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    Siemens Energy & Automation, Inc. and the U.S. National Corn-to-Ethanol Research Center (NCERC) today announced a partnership to speed the growth of alternative fuel technology. The 10-year agreement between the center and Siemens represents transfers of equipment, software and on-site simulation training. The NCERC facilitates the commercialization of new technologies for producing ethanol more effectively and plays a key role in the Bio-Fuels Industry for Workforce Training to assist in the growing need for qualified personnel to operate and manage bio-fuel refineries across the country. Business Wire - June 29, 2007.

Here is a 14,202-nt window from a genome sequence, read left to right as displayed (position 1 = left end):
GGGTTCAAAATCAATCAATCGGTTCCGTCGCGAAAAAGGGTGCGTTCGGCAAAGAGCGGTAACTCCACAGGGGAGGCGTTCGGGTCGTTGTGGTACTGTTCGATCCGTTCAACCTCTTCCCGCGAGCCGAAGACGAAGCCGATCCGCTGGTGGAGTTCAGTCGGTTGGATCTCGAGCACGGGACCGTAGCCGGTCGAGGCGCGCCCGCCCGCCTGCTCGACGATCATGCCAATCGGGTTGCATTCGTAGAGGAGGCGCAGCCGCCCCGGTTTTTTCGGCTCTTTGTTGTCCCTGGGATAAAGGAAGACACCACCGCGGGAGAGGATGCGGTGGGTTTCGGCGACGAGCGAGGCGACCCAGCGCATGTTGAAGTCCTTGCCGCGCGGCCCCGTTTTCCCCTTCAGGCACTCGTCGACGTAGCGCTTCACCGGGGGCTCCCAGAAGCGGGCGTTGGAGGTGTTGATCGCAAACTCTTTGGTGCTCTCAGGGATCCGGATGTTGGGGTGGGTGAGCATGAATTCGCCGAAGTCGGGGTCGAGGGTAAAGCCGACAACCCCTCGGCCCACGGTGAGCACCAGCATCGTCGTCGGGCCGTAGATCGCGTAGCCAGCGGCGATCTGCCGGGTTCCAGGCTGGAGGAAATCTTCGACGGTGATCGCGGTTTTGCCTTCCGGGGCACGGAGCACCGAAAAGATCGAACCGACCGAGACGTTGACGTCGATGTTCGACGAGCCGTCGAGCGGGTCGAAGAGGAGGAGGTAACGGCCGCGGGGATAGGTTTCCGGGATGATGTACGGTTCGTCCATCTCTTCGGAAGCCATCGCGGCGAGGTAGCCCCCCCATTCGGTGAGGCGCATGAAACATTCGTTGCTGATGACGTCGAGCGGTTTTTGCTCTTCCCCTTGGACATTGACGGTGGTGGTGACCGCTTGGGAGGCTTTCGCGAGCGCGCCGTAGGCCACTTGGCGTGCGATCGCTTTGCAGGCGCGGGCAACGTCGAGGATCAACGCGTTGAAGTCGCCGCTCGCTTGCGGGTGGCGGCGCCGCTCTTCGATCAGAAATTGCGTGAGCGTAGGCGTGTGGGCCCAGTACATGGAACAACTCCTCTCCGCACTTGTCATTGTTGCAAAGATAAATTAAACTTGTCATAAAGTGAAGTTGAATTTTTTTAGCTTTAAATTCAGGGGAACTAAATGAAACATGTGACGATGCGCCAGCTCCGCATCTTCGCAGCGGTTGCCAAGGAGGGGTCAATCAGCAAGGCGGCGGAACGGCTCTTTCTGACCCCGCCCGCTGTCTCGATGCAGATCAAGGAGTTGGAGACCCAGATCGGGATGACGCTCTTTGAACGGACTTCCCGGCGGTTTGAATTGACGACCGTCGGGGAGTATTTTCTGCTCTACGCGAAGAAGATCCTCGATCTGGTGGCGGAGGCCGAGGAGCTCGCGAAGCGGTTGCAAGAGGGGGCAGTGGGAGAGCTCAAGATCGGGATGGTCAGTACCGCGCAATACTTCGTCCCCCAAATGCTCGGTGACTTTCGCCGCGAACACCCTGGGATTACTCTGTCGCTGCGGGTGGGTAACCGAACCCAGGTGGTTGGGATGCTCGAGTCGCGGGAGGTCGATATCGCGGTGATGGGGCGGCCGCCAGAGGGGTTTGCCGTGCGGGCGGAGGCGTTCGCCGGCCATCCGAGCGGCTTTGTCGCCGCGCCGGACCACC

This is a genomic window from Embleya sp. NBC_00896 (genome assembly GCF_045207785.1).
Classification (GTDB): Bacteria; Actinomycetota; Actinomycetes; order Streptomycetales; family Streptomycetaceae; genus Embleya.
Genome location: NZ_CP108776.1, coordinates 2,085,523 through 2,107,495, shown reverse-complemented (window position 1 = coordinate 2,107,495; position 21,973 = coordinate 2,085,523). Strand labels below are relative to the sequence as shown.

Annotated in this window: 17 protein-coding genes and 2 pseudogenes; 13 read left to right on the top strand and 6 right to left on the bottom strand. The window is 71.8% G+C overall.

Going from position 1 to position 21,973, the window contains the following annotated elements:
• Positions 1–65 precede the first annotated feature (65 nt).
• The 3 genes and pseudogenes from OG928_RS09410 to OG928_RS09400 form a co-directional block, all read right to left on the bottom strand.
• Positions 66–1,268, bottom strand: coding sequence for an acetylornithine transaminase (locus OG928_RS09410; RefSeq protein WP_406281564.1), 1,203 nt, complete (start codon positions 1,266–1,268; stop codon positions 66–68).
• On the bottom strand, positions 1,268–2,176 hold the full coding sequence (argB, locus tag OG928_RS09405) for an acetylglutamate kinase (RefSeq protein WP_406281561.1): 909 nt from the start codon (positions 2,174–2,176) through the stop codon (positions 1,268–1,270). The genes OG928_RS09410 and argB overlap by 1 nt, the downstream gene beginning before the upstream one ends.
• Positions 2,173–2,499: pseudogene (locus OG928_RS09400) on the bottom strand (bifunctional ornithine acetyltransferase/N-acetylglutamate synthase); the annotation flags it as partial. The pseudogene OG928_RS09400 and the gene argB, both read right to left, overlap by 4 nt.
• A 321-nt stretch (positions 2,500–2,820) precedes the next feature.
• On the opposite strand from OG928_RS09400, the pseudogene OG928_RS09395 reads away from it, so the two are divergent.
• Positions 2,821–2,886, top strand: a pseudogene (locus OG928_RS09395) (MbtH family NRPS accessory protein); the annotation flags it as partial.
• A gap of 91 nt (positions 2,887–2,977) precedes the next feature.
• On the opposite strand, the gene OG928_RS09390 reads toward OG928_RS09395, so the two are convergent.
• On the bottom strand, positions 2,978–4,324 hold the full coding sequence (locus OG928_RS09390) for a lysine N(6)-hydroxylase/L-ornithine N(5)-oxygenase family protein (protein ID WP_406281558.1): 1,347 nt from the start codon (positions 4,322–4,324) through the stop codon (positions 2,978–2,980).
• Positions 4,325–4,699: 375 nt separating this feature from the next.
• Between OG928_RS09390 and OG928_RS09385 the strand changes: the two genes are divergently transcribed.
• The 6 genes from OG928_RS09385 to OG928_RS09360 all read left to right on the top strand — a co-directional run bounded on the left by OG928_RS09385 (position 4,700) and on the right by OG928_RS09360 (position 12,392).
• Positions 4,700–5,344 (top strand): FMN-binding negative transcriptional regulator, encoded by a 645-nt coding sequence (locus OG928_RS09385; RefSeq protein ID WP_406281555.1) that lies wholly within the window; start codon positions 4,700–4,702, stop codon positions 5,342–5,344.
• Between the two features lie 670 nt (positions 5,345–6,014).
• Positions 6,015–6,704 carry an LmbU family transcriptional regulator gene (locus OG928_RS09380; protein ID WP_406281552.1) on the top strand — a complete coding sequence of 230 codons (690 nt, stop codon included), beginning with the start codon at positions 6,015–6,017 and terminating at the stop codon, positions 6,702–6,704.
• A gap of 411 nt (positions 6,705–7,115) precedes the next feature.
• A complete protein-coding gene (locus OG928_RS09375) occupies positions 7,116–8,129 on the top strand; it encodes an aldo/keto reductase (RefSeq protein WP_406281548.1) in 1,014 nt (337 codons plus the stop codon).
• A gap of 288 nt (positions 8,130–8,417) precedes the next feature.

A paper published in the latest issue of the Journal of the American Ceramic Society proposes a new method of producing hydrogen for portable fuel cells that can work steadily for 10-20 times the length of equivalently sized Lithium-ion batteries. Zhen-Yan Deng, lead author, found that modified aluminum powder can be used to react with water to produce hydrogen at room temperature and under normal atmospheric pressure. The result is a cost-efficient method for powering fuel cells that can be used in portable applications and hybrid vehicles. More soon. Blackwell Publishing - June 29, 2007.

    An NGO called Grains publishes a report that highlights some of the potentially negative effects associated with the global biofuels sector. The findings are a bit one-sided because based uniquely on negative news stories. Moreover, the report does not show much of a long-term vision on the world's energy crisis, climate change, North-South relations, and the unique role biofuels can play in addressing these issues. Grain - June 29, 2007.